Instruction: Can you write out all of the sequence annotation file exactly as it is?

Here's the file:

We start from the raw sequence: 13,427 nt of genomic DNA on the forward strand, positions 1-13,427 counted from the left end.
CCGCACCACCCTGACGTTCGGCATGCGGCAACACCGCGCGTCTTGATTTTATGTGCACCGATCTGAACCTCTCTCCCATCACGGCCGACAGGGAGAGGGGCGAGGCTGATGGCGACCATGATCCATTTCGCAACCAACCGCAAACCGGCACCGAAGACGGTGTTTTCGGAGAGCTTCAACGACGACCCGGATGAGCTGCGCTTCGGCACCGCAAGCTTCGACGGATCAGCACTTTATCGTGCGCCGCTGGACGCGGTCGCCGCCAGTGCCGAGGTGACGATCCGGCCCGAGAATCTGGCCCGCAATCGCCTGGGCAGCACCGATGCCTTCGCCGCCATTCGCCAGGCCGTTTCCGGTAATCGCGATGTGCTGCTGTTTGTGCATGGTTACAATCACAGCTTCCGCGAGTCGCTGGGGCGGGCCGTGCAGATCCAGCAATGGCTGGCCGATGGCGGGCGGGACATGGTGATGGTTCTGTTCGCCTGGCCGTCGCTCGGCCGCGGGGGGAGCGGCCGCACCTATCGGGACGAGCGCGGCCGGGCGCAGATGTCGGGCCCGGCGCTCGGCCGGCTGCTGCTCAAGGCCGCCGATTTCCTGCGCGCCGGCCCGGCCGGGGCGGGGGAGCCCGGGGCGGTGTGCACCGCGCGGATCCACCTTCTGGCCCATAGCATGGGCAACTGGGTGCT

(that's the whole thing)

We start from the raw sequence: 13,427 nt of genomic DNA on the forward strand, positions 1-13,427 counted from the left end.
CCGCACCACCCTGACGTTCGGCATGCGGCAACACCGCGCGTCTTGATTTTATGTGCACCGATCTGAACCTCTCTCCCATCACGGCCGACAGGGAGAGGGGCGAGGCTGATGGCGACCATGATCCATTTCGCAACCAACCGCAAACCGGCACCGAAGACGGTGTTTTCGGAGAGCTTCAACGACGACCCGGATGAGCTGCGCTTCGGCACCGCAAGCTTCGACGGATCAGCACTTTATCGTGCGCCGCTGGACGCGGTCGCCGCCAGTGCCGAGGTGACGATCCGGCCCGAGAATCTGGCCCGCAATCGCCTGGGCAGCACCGATGCCTTCGCCGCCATTCGCCAGGCCGTTTCCGGTAATCGCGATGTGCTGCTGTTTGTGCATGGTTACAATCACAGCTTCCGCGAGTCGCTGGGGCGGGCCGTGCAGATCCAGCAATGGCTGGCCGATGGCGGGCGGGACATGGTGATGGTTCTGTTCGCCTGGCCGTCGCTCGGCCGCGGGGGGAGCGGCCGCACCTATCGGGACGAGCGCGGCCGGGCGCAGATGTCGGGCCCGGCGCTCGGCCGGCTGCTGCTCAAGGCCGCCGATTTCCTGCGCGCCGGCCCGGCCGGGGCGGGGGAGCCCGGGGCGGTGTGCACCGCGCGGATCCACCTTCTGGCCCATAGCATGGGCAACTGGGTGCT